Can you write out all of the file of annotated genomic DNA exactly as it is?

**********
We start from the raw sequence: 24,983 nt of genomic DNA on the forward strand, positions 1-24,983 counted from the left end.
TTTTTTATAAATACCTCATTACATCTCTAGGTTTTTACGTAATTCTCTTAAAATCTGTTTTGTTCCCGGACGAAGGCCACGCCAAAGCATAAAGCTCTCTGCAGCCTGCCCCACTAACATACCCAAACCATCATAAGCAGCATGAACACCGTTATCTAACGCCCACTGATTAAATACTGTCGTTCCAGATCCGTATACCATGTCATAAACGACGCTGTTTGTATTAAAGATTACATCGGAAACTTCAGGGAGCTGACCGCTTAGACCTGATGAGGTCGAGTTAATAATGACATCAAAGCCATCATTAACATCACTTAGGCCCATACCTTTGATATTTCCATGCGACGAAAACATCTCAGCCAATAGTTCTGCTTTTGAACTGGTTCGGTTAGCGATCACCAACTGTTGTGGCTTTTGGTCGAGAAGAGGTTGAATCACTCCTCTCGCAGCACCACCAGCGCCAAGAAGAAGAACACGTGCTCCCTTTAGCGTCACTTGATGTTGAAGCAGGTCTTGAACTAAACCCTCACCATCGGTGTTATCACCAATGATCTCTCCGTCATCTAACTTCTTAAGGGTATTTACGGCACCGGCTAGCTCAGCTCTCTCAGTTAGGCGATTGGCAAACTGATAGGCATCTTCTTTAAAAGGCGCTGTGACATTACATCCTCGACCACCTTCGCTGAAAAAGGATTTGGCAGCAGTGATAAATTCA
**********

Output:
We start from the raw sequence: 24,983 nt of genomic DNA on the forward strand, positions 1-24,983 counted from the left end.
TTTTTTATAAATACCTCATTACATCTCTAGGTTTTTACGTAATTCTCTTAAAATCTGTTTTGTTCCCGGACGAAGGCCACGCCAAAGCATAAAGCTCTCTGCAGCCTGCCCCACTAACATACCCAAACCATCATAAGCAGCATGAACACCGTTATCTAACGCCCACTGATTAAATACTGTCGTTCCAGATCCGTATACCATGTCATAAACGACGCTGTTTGTATTAAAGATTACATCGGAAACTTCAGGGAGCTGACCGCTTAGACCTGATGAGGTCGAGTTAATAATGACATCAAAGCCATCATTAACATCACTTAGGCCCATACCTTTGATATTTCCATGCGACGAAAACATCTCAGCCAATAGTTCTGCTTTTGAACTGGTTCGGTTAGCGATCACCAACTGTTGTGGCTTTTGGTCGAGAAGAGGTTGAATCACTCCTCTCGCAGCACCACCAGCGCCAAGAAGAAGAACACGTGCTCCCTTTAGCGTCACTTGATGTTGAAGCAGGTCTTGAACTAAACCCTCACCATCGGTGTTATCACCAATGATCTCTCCGTCATCTAACTTCTTAAGGGTATTTACGGCACCGGCTAGCTCAGCTCTCTCAGTTAGGCGATTGGCAAACTGATAGGCATCTTCTTTAAAAGGCGCTGTGACATTACATCCTCGACCACCTTCGCTGAAAAAGGATTTGGCAGCAGTGATAAATTCA